Who is the worst enemy of a female leader?

It's not easy being a leader and it's not easy being a female leader. As much as society has evolved since the days of women earning less than men, as a woman you still have to work a lot harder to prove yourself and others are a lot more critical of you.

I'm not moaning about it. At my age I accept it's a current fact of life. (That does not mean that I like the situation but I find a better way of dealing with it is to belong to networks that promote and support women as they progress through their careers and by being a part of a mentoring programme.)

I do sometimes think, however, that being a female leader of my age is like leading an expedition through an unexplored jungle. There are very few paths already laid out, you never know what will face you around the next corner and there are wild animals constantly prowling around.

The wild animals may be the press (note how the Chris Huhne/Vicky Pryce story was reported); society; old fashioned men or even other women. The nastiest person I ever had to deal with was a woman who stopped at nothing to achieve what she wanted. Her path to a senior role was littered with the bodies of other women she had stabbed in the back after she had got what she wanted from them. She may have publicly touted herself as a supporter of women but it was clear that she only wanted to be seen in a positive light by the senior men she met and was prepared to put down female colleagues to portray herself in a positive light. She may have been the most unpleasant but she was certainly not the only woman I've met like that.

So who is the worst enemy of a female leader? Is it society? Is it old fashioned men who secretly think that women should be wives and mothers? Is it, other women? Well all those are don't help but if you are a female leader and you want to know who is your worst enemy – look in the mirror.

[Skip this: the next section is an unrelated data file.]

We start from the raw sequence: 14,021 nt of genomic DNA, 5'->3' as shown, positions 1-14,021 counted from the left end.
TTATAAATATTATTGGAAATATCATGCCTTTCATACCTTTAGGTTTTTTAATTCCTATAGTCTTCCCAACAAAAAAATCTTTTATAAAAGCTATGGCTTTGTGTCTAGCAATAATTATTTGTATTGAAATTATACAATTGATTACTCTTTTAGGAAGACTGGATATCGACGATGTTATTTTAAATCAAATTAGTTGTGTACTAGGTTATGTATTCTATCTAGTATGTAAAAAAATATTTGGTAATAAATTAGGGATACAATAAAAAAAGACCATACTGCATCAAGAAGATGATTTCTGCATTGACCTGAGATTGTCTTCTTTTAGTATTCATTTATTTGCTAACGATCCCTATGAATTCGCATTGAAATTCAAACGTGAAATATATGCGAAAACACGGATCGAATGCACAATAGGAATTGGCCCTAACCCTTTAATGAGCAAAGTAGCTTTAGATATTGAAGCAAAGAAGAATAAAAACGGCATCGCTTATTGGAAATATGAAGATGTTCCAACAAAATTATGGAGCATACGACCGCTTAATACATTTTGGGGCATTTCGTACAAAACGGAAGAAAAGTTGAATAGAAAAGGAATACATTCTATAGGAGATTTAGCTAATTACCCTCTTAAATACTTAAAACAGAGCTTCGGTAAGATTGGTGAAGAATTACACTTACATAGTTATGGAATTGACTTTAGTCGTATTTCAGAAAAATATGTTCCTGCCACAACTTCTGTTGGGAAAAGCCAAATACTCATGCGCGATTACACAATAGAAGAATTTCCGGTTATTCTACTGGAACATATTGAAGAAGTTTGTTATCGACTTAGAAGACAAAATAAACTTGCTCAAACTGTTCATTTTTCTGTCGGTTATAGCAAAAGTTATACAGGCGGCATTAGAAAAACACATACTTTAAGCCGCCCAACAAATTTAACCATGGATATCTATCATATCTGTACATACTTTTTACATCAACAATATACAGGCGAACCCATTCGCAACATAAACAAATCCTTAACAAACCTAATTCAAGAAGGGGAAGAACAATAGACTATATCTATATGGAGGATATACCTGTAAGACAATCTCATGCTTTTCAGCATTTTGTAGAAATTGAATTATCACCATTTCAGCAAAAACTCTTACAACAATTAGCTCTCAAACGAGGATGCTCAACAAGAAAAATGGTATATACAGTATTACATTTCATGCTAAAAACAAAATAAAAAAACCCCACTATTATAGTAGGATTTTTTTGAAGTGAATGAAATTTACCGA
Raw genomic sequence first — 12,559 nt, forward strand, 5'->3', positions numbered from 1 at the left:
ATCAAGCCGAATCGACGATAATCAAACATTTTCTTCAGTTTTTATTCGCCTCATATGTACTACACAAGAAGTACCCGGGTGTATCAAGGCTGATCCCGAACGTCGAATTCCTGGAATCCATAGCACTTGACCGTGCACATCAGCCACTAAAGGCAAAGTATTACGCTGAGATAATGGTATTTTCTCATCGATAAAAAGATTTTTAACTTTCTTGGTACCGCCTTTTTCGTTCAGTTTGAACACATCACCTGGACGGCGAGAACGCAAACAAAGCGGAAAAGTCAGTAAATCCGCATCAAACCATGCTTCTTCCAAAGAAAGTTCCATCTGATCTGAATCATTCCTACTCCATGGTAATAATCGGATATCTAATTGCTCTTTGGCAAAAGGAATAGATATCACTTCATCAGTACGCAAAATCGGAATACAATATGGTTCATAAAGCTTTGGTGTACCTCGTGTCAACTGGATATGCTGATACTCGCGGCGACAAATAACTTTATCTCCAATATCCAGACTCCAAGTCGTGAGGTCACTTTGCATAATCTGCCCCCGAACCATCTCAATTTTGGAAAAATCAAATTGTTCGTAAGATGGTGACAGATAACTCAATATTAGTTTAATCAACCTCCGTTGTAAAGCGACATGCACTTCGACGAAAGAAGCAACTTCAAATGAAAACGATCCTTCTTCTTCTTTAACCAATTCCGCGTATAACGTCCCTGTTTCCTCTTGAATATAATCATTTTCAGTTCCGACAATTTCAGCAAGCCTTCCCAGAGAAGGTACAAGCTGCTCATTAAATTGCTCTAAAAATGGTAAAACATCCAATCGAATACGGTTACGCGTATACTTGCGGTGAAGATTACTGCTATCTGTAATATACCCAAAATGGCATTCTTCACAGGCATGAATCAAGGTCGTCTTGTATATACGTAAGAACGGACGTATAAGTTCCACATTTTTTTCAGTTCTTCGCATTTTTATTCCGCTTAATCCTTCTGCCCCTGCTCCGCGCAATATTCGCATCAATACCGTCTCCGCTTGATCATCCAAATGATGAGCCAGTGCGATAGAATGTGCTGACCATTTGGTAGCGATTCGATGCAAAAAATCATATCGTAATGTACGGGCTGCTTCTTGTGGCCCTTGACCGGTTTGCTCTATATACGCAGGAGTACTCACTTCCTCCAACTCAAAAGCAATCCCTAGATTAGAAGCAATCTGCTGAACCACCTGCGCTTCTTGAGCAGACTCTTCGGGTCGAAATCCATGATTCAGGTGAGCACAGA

That's right – often your worst enemy is yourself.

Here's a small quiz to see if that is the case

1) Do you do what others expect of you or do you listen to yourself?
2) Do you think small and not big?
3) Do you wait for the right time for things to be perfect?
4) Are you always saying or thinking that you are too busy, that you are not supported?

If you answered “yes” to any of the above, then you have a fight on your hands.

So how can you fight the enemy within?

1) Give waiting for others to praise or validate you – do it yourself. There is nothing wrong with admitting to yourself that you are damn good!

2) Nothing has to be perfect. It just has to be good enough.

3) Micromanagement is not your friend. Give it up.

4) The only person that makes you a victim is you. There is a famous photo taken during the siege of Sarajevo – which was the longest siege of a capital city in the history of modern warfare – which shows a woman walking tall in make up, heels and an elegant dress through the city.

Taken by British Photojournalist, Tom Stoddart, the photo shows Meliha Vareshanovic refusing to cower in the face of the snipers that daily picked off civilian targets. Even in the face of death, she refused to be a victim. Meliha is an example of the thousands of women who refuse to be victims in the face of immense adversity.

If she can refuse to be a victim so can you. Eliminate victim mentalities and behaviour. Find solutions instead of moaning.

5) Don't be afraid to be seen to shine. Light up the room if need be – by being the best version of yourself in any given situation.

If you have reached a leadership role, it is because you have worked hard for it and you deserve it – so don't let anyone, not even yourself, take that recognition away.

1 COMMENT

  1. So true! But it can be challenging for many of us to overcome our internal victim mentality because of the powerful conditioning which still exists for many girls/women. Being our own worst enemy occurs because we have two internal ‘voices’ or ‘inner selves’ that keep us back. One is the Inner Critic who continally compares us with others and judges us in relation to its own rule system it has acquired since our childhood, a rule system which specifies what we (girls) should be like. And the other inner self is the Inner Patriarch, which is our internalised patriarchal rule system which comes to us from our culture/society. If anyone is interested in these ideas, please see my articles about them: Inner Critic: http://bit.ly/13f5yIb Inner Patriarch: http://bit.ly/URZWww